Since 1980, American child-rearing has sought to inculcate self-esteem in the young.
Larson does not explain that the Vice-Chancellor was spared in order to inculcate uncertainty.
Where, laddie—where are a' the precepts I endeavoured to inculcate into you now?
But in that I have never omitted to inculcate a strict adherence to the principles of it.
Although a body professing to inculcate pure spiritual truths, the church teaches the grossest form of materialism.
To stern moralists it is an occasion for the hard lessons they love to inculcate.
The poet was to labor for the advancement of what he felt to be unholy—he was to inculcate what would lower the perfection of man.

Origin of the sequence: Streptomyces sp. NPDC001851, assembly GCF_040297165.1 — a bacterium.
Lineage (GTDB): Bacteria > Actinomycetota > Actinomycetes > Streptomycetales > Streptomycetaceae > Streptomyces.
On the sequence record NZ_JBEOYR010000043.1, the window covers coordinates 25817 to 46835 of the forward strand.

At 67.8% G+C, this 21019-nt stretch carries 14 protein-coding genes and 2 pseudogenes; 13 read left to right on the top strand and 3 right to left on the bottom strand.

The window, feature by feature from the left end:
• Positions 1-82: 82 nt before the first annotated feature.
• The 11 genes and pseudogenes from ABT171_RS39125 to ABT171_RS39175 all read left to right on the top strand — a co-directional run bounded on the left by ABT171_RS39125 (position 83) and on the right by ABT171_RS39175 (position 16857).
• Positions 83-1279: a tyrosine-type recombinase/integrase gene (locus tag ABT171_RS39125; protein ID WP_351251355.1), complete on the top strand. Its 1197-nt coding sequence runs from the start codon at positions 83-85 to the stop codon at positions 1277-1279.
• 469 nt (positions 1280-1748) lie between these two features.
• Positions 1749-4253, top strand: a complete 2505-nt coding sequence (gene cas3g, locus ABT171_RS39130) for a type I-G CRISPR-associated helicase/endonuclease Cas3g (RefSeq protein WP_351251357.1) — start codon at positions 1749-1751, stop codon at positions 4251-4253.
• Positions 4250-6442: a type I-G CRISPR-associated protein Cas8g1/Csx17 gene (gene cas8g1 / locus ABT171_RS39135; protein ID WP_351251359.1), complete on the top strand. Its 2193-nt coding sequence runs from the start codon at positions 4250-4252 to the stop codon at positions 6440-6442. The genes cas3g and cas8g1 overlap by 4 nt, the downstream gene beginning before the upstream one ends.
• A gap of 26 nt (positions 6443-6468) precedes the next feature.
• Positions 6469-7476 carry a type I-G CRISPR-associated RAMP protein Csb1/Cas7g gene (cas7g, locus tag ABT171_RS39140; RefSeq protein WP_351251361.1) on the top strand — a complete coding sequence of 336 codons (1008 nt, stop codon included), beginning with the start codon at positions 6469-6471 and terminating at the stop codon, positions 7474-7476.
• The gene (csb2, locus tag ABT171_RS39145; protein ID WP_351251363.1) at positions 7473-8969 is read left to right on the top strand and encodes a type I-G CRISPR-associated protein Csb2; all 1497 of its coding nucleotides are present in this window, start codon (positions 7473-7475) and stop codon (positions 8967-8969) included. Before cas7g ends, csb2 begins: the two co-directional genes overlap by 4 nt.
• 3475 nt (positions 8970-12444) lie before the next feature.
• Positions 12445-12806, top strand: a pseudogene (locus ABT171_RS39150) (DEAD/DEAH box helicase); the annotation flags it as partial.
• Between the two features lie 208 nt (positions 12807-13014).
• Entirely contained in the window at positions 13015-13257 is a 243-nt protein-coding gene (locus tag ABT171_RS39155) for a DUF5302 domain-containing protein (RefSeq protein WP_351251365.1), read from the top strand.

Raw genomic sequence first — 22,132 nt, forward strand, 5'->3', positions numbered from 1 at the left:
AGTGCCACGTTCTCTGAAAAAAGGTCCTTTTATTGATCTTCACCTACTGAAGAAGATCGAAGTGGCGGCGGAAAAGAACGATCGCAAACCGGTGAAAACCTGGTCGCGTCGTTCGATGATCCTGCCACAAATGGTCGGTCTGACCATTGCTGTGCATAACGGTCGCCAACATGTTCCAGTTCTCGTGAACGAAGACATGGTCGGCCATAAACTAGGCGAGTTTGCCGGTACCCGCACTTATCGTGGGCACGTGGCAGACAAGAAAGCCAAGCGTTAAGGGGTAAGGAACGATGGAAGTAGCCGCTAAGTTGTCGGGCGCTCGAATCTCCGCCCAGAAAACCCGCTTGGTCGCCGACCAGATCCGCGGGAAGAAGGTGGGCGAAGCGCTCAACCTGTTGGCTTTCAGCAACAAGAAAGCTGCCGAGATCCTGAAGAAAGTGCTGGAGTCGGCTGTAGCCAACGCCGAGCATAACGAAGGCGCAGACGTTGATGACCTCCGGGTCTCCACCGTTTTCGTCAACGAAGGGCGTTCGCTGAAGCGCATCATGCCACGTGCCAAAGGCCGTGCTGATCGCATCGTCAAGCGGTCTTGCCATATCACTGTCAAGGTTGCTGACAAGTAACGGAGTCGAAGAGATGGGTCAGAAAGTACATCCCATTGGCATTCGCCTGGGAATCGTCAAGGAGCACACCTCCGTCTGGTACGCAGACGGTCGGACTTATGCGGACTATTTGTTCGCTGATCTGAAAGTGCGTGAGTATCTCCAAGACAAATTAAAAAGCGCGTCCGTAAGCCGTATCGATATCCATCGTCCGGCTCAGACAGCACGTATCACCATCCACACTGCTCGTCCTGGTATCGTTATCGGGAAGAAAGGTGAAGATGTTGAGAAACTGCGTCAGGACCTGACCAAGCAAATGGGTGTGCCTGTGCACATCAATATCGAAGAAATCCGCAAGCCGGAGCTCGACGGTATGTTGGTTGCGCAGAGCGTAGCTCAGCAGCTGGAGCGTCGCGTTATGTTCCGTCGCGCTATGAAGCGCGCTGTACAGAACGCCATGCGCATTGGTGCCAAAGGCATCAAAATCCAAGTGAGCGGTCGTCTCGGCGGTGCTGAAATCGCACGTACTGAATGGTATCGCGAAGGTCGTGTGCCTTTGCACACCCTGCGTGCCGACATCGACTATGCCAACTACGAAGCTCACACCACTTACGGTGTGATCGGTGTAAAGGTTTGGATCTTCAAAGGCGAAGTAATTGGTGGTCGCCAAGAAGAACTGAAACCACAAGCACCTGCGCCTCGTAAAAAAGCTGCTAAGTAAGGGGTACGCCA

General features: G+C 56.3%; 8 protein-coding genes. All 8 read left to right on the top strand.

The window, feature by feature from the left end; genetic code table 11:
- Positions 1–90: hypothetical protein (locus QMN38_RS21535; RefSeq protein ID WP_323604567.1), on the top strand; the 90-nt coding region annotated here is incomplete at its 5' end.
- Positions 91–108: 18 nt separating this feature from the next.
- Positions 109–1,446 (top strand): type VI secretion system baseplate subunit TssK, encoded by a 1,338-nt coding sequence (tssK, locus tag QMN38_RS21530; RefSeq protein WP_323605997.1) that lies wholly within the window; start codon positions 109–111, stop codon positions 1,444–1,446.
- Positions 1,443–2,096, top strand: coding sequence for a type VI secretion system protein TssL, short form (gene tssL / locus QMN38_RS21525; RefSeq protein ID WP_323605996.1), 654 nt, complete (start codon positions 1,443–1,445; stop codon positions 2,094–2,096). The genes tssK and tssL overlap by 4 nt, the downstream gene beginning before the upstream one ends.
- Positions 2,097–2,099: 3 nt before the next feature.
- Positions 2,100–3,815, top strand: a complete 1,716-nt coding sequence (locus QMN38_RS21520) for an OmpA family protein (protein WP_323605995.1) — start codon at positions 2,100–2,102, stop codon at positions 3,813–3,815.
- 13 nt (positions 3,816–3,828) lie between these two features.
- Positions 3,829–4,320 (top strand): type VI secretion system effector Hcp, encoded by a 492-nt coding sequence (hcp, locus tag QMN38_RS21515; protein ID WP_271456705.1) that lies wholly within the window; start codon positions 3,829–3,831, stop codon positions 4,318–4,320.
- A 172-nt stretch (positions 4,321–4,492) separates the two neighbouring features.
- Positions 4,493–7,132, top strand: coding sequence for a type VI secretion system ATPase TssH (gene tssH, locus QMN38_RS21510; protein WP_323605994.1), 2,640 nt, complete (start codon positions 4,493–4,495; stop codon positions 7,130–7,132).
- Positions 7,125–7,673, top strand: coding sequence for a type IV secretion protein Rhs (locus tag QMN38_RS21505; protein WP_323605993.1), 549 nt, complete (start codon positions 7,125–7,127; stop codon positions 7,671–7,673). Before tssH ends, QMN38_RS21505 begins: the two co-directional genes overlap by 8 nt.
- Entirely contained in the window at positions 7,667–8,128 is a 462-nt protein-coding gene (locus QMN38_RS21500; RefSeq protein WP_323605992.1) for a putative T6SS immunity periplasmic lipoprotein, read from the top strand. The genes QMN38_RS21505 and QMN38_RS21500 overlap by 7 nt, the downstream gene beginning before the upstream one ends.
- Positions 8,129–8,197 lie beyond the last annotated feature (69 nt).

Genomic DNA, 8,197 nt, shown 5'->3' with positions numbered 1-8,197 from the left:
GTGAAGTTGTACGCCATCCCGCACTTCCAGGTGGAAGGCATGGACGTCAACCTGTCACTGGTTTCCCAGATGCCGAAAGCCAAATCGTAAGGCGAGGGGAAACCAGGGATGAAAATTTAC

That's the way to inculcate a filthy pharisaic conceit into a child.
He begins to explain to them the mysteries of wisdom, and to inculcate them with those precepts with which he was imbued.
He had never endeavored to inculcate knowledge of a positive sort in his pupils.
to cause to accept a belief or idea through repetition
Latin in- + calcare 'to trample'
1540s, from Latin inculcatus, past participle of inculcare "force upon, stamp in, tread down," from in- "in" (see in- (2)) + calcare "to tread, press in," from calx (1) "heel." Related: Inculcated; inculcating.